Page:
David Coonradt came to the Colorado state Republican convention as part of Ted Cruz’s “persuasion team,” a squad of volunteers working to secure more delegates to propel Cruz to the party’s presidential nomination.
He came ready to tout the Texas senator’s gun-rights and antiabortion credentials, but the most crucial information he had to impart appeared on the back of his neon orange T-shirt.
“The official Ted Cruz slate,” the shirt blared, with the names of 13 prospective delegates below.
More than 600 people were vying Saturday for 13 delegate slots for the Republican National Convention in July. The Cruz campaign wanted to ensure these loyal 13 secured those spots. Turning their volunteers into walking billboards was just one way to do so.
Donald Trump has won more votes and carried more states than any Republican. Still, he stands a fair chance of losing the GOP nomination because up to now he largely ignored one of the most rudimentary aspects of a presidential run: securing loyal delegates.
“You have to think of this whole process as having two different tracks to it. There’s the primary process — that’s about winning and allocating delegates,” said Ben Ginsberg, a veteran Republican election lawyer.
But “the story that will really be more important to what happens in Cleveland,” he said, “is the delegate-selection track. They’re two connected but separate skill sets.”
Belatedly, Trump has scrambled to remedy his campaign’s shortcomings. Last week, he designated a longtime Washington insider, Paul J. Manafort, to oversee efforts to ensure that Trump has the 1,237 delegates needed to clinch the nomination.
“The nomination process has reached a point that requires someone familiar with the complexities involved in the final stages,” Trump said in a statement announcing Manafort’s expanded role just over a week after he joined the campaign.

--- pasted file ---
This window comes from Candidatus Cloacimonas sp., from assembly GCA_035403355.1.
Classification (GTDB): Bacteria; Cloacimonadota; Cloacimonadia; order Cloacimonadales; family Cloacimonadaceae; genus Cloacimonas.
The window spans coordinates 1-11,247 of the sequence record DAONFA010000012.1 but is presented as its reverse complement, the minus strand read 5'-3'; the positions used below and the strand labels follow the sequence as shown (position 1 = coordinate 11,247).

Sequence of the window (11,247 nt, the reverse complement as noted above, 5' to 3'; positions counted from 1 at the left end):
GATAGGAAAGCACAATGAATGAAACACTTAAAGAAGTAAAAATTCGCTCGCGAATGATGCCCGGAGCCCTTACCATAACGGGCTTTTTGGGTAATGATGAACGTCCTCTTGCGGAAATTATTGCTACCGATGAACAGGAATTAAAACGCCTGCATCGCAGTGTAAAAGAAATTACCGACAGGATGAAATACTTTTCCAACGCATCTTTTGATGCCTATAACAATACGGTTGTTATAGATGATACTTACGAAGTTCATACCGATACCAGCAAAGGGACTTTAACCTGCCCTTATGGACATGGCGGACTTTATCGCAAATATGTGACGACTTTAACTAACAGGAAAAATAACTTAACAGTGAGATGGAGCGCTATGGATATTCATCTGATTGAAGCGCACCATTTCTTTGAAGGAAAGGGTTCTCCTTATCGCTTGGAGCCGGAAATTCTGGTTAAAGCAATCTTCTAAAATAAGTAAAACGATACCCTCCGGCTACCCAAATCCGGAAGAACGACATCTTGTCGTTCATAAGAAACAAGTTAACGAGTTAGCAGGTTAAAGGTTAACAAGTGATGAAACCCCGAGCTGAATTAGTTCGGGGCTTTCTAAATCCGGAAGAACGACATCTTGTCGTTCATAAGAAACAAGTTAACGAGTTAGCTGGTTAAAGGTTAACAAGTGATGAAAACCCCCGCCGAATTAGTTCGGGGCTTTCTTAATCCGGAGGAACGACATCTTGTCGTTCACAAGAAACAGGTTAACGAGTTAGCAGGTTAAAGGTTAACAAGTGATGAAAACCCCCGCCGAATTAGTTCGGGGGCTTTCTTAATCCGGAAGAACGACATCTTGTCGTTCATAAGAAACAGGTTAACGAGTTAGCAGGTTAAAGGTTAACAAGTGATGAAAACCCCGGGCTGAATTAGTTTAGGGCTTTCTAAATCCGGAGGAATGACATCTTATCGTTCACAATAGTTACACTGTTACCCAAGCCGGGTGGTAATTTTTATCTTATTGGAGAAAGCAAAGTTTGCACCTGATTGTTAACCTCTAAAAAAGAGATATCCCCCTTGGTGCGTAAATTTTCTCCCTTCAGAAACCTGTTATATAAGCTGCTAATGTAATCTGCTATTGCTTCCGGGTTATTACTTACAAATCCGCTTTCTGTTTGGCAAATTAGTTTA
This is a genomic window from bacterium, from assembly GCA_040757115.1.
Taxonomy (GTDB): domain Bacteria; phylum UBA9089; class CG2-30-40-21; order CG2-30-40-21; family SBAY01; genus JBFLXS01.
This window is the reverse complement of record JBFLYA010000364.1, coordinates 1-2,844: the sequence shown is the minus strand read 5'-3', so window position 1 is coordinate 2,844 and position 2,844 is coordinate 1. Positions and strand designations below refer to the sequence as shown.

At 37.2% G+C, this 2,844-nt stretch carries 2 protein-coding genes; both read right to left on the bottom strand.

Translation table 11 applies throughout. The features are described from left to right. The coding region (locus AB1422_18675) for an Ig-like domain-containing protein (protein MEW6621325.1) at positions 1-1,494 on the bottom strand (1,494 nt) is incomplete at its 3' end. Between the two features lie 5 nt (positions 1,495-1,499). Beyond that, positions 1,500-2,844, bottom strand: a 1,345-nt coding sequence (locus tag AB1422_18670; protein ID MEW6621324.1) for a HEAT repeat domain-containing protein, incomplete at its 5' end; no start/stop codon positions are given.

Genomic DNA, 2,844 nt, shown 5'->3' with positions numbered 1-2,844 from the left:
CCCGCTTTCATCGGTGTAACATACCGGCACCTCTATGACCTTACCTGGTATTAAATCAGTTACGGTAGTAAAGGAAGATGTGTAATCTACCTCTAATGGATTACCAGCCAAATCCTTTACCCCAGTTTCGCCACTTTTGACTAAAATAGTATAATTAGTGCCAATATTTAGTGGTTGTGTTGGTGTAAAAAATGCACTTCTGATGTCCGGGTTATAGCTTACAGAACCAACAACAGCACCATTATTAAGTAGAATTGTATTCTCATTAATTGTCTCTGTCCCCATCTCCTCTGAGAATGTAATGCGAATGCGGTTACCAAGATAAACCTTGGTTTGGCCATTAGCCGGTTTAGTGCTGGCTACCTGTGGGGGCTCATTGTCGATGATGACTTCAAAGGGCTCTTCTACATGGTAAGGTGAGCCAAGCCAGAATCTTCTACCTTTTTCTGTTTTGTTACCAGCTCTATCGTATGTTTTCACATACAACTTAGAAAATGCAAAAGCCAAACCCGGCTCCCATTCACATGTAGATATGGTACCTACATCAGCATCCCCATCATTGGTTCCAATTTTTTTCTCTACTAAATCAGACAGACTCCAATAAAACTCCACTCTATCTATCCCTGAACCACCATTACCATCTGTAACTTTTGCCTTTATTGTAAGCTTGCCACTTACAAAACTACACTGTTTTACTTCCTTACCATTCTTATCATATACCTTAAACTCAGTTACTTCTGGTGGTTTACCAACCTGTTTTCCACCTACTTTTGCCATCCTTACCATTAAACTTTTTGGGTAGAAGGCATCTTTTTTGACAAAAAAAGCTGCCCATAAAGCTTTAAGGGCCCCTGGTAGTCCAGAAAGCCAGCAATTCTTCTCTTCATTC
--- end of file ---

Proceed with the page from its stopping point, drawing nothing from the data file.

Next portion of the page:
For decades, no one has cared much about the often arcane process by which political parties choose delegates who attend their national conventions. The system has worked like this: Voters cast ballots in primaries and caucuses, one candidate wins a majority, and the convention unfolds as a largely suspense-free television program.
The most vexing choices for many delegates have been which party to attend and whether to wear a silly hat.
That’s all changed this year. As odds have increased that no Republican candidate will win enough delegates before the convention in Cleveland, campaigns have engaged in tense battles over the individuals who will vote in the convention roll call. Many delegates will be free to vote for whichever candidate they choose if no one wins on the first ballot.
The results of a state primary generally bind those delegates to support a specific candidate on the convention’s first ballot. But if no candidate wins on that first ballot, most states allow their delegates to be “unbound.” Some states bind their delegates for only one ballot, others for two or more.
In the race to choose delegates, Trump’s campaign has been criticized as flat-footed. After he won the Louisiana primary, the New York businessman cried foul when Cruz supporters seized some delegates through subsequent party meetings. Trump bemoaned the maneuvering as “unfair.” His campaign threatened to challenge the delegate process in that state, where Cruz placed his loyalists in many delegate slots.
In Reno seven days earlier, when the county’s Republicans gathered to choose delegates to next month’s Nevada state convention — which, in turn, will choose the national convention delegates — the Trump campaign had a much more visible presence than Cruz’s.
A Trump staffer was assiduously collecting names and phone numbers of supporters headed to the state convention, compiling the list on a yellow legal pad. But Cruz’s campaign had aides there as well, diligently tracking which of their ardent backers were seeking Nevada delegate slots.